There is not just fear within the political class about the impression that would be made by a large Labour majority on a very small percentage of the vote.  There is fear people will wake up and declare it to be unacceptable that with approaching 40% of voters rejecting all the parties, any of them can claim to represent the people.  The illusion of legitimacy for the political class will be crumbling.

We can expect to see another push for Proportional Representation as part of an electoral reform package.  Perhaps even the first moves to make voting compulsory.  Not just because the distribution of votes would make party representation in the House in terms of seats ‘fair’, but because it would allow for the appearance of legitimacy as the political class will seek to focus attention away from turnout and purely on to share of the vote – while increasing numbers of Britons refuse to support any of them.

How do you solve a problem like Dave?

dcamIt was interesting today to speak to three people who generously supported my Borough Council election campaign back in 2007.

These were Tory stalwarts, always willing to leaflet, canvass, buy raffle tickets and support events.  When I resigned from the Council and quit the Conservatives they were still there, plugging away, doing their bit to further what they believed to be conservatism.  I lost touch with them when I withdrew from party politics, but hadn’t forgotten them.

With the county council elections coming up, I asked them how the campaigning was going.  I admit to being shocked to find that they had all left the Conservatives two years ago.  There are people in every party that one can look at and think, ‘their heart’s not in it, they’ll pack it in before long’.  But these three were not people one could ever have imagined as capable of being so disaffected as to walk away.  Enough, it turns out, was enough.  Everyone has different motives for their actions, so naturally an enquiry was made about why they had all quit (they are all unrelated but long standing friends of each other).  The answer in each case was… David Cameron.

It transpires true blue, ‘instinctive eurosceptic’ Dave has managed to alienate members so much that these hardcore, grassroots supporters who are the engine room of election campaigns, had turned their back on the party.  They cited Cameron’s hypocrisy over EU membership, his refusal to cut spending so only the essentials are funded,  and his indecent haste to jettison conservative principles in favour of Lib Dem and consensus fudges that suit no one but the establishment.   And, they were adamant, they are not going back.  They have come around to sharing my view that Cameron isn’t conservative and what is on offer is materially no different from that advanced by the Lib Dems and Labour.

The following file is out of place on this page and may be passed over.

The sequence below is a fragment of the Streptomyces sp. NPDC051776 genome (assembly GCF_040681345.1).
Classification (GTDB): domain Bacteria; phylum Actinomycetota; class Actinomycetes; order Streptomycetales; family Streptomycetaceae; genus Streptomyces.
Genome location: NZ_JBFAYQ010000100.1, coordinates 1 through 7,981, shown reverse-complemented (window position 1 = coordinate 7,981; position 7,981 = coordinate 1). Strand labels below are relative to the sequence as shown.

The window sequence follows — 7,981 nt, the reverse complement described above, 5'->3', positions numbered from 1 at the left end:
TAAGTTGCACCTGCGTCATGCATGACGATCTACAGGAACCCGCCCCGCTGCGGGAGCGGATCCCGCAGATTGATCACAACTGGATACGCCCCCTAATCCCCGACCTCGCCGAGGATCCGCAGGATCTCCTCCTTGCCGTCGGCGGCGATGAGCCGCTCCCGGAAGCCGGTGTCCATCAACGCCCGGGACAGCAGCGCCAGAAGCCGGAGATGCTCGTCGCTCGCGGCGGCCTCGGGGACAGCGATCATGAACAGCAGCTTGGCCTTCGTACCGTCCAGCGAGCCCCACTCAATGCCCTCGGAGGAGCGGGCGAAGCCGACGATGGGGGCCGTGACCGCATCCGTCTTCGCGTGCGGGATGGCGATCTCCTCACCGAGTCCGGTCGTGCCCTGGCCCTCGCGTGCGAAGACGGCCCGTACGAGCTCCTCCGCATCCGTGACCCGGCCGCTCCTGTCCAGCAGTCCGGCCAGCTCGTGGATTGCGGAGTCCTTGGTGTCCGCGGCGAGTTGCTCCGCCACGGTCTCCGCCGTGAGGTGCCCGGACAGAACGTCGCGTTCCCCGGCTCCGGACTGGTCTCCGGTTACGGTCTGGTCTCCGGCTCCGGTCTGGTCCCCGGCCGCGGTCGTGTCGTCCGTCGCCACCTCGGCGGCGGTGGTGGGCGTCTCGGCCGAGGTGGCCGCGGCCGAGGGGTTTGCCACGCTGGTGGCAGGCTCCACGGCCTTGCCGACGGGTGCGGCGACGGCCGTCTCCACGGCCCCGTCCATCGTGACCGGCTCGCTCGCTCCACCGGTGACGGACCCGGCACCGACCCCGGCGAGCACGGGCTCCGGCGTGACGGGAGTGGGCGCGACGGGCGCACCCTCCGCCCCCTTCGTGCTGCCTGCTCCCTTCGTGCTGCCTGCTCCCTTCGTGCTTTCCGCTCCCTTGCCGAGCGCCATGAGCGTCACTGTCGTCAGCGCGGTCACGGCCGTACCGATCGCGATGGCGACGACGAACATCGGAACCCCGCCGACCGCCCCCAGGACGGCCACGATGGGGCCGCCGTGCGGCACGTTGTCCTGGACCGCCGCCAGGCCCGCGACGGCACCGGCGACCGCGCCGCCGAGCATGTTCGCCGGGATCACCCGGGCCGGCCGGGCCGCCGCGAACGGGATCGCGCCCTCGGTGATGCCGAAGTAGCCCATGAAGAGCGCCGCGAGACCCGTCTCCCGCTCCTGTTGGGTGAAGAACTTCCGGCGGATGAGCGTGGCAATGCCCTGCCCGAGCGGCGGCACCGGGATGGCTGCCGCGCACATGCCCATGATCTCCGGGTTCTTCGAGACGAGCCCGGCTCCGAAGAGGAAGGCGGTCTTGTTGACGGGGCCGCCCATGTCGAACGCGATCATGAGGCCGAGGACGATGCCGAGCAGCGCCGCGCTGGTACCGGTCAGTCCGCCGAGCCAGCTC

If this is indicative of the sentiments of conservatives who have left the Conservative party in their droves in recent years, it is hard to see the party continuing to function as an electoral force within a few years.  Nominal members who don’t campaign are nowhere near as important as those who gave their time and money to support candidates – and it is these who appear to be walking away.

Thanks to Cameron’s arrogance and the existance of a vacuum where his conviction and principle is supposed reside, the Tories are in serious decline.  The party is swiftly becoming representative only of the muddled views of its small cabal of power brokers and it is losing the very people who it relies upon at election time to secure support and get out the vote.

The problem the Conservatives have is that there are too few conservatives left in the parliamentary party.  So fixing a problem like Dave looks to be an impossible task.  If he is replaced in an effort to rejuvinate the party’s electoral fortunes, it will only be another stuffed suit taking the helm with the same immunity to the notion of representative politics, the same craven complicity to the global governance agenda, the same anti democratic pro-EU position, and the same reluctance to tackle the admittedly herculean task of reforming the economy and reducing the size and scope of government.

Voters have increasingly seen this and stay away from the ballot box in increasing numbers.  But now Dave and the other rent seekers are finding their legitimacy is being questioned by their own party members.  The foundations are crumbling.  But until there is a fundamental reform of the way government is controlled and run in this country – as per the demands promoted by the carefully developing Harrogate Agenda campaign – the elite will continue to pass power between themselves and become ever more distant from the real world outside the establishment bubble centred on Westminster.

The Only Way is Harrogate.